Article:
To believe the disingenuous FBI agent, federal law enforcement officials acted immediately based solely on the information it had been provided by Laikin on how Durham used Fair Finance like a Ponzi scheme to bankroll his lifestyle. The reality was that complaints of whistle blowers alerting the SEC, the FBI, the Indianapolis U.S. Attorney's Office and the Ohio Securities Division to Durham's fraud had been ignored for years, allowing more innocent Ohio investors to be lured into investing their life savings in Fair Finance. When the feds finally moved after it was too late, the U.S. Attorney's Office withdrew a critical civil forfeiture action, allowing Durham's equally as corrupt enablers the time they needed to ensure those defrauded investors would never see a dime of their money.

And about the fellow from Indianapolis Monthly featured prominently in tonight's broadcast, the one who drooled all over Durham before his downfall. How much money did Durham spend entertaining you for writing those puff pieces about him? Aren't you the same guy who refused to speak to whistle blowers? Yeah, I thought so.

So the "Playboy of Indiana" was entertaining, part reality and part fiction, just like the news fed to us by the lamestream media. As long as it entertains while re-directing your attention from the real story, that's all that really counts.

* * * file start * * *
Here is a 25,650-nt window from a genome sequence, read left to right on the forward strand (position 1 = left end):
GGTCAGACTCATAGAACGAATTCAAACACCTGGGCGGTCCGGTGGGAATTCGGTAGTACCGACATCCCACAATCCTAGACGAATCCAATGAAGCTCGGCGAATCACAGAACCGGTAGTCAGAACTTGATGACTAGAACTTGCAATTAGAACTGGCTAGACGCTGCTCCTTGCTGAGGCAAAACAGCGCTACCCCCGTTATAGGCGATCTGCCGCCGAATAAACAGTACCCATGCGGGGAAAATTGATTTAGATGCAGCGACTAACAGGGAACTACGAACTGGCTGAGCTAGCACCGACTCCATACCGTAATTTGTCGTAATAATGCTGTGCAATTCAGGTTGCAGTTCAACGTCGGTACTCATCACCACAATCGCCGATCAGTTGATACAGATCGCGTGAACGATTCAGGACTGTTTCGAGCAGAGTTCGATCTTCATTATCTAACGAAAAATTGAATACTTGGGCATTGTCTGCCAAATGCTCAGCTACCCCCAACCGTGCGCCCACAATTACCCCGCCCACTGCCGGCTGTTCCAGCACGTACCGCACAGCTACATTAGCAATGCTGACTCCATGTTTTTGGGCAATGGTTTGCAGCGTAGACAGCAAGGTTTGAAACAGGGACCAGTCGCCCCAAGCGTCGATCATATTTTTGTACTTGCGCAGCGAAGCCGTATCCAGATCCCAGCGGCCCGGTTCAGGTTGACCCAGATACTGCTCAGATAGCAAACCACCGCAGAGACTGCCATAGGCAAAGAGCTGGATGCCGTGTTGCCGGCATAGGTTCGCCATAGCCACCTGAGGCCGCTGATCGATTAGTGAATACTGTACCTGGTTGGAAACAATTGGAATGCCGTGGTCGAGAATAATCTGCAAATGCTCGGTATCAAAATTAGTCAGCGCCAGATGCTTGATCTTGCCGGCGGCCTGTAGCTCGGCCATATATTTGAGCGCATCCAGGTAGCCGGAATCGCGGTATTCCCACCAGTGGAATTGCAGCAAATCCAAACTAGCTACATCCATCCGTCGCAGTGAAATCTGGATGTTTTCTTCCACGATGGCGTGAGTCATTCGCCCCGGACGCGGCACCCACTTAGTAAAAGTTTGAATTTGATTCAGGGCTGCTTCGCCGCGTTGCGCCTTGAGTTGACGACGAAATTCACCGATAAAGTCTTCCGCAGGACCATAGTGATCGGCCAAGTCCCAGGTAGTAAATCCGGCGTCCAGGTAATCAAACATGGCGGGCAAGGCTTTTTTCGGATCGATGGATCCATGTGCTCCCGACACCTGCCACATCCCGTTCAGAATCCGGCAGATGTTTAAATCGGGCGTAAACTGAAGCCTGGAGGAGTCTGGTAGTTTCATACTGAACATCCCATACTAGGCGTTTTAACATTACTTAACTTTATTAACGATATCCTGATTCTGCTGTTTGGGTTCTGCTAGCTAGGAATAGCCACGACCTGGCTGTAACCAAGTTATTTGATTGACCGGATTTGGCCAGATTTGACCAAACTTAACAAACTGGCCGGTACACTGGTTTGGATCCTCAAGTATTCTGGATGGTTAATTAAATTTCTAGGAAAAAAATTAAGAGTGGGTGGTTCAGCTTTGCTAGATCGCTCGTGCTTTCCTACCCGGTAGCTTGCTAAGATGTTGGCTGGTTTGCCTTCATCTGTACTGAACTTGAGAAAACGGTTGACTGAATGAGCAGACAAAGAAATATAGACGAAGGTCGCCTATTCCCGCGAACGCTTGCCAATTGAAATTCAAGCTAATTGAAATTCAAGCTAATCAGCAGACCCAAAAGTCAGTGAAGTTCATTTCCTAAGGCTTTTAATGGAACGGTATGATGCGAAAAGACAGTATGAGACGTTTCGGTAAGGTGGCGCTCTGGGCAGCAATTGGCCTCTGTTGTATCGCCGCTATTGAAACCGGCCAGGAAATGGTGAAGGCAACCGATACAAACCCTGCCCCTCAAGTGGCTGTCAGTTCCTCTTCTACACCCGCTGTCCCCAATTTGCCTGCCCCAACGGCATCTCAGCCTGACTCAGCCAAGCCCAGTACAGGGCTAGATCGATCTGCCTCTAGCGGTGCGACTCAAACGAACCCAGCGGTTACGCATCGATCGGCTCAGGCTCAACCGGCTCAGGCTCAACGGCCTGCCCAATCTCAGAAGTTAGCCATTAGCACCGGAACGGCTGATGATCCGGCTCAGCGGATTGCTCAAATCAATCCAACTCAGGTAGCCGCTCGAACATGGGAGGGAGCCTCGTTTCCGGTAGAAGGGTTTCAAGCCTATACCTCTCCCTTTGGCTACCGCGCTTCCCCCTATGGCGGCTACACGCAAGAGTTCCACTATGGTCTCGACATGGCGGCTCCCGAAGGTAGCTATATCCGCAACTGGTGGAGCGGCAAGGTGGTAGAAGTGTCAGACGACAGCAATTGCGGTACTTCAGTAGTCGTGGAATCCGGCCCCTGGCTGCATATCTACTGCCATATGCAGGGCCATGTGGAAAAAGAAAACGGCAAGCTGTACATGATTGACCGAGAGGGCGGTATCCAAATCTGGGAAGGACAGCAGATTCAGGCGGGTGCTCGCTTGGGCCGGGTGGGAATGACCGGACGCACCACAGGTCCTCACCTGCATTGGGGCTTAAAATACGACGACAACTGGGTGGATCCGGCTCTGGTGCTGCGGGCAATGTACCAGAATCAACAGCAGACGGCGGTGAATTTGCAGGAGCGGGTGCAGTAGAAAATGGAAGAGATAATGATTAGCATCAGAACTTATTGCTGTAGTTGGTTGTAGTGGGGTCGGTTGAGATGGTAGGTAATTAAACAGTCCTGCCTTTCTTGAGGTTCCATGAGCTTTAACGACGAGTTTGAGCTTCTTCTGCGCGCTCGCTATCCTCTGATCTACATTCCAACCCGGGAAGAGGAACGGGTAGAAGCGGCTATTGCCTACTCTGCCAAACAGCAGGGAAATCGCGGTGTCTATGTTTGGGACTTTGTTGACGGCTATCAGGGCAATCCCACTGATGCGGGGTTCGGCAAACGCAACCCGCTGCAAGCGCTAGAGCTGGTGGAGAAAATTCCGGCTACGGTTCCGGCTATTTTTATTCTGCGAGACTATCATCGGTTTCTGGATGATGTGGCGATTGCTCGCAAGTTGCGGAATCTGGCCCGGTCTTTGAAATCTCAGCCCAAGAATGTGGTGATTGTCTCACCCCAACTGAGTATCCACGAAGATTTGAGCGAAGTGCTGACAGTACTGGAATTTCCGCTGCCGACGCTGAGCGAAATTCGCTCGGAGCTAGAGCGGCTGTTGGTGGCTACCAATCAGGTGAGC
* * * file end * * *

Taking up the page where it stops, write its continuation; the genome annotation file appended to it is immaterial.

Anonymous said...

I trust you've read the franklin coverup by Decamp?

Gary R. Welsh said...

Yes, I discuss it in one of my prior posts on Jeffrey Epstein's sex trafficking and include a video of the Franklin scandal as well.

Anonymous said...

worth noting that Indiana's former grand champion ponzu schemer, KR Payne, got released from prison today

Flogger said...

The myth the Mega-Media must keep alive is the system is not corrupt. Wrong doers or criminals must be portrayed as Rogues who some how slipped through the seams. The Rogue is caught, but the "System" works or so we are told. The Net of Justice will have plenty of holes in it for the chosen to escape from.

Anonymous said...

Justice is different for different people in Marion County, in Indiana, in America. That Carl Brizzi continues to walk this earth a free man living a life of plenty and of relative ease considering all the tainted associations, corrupt politicians, crony deals, and insider schemes that can be linked to him says much.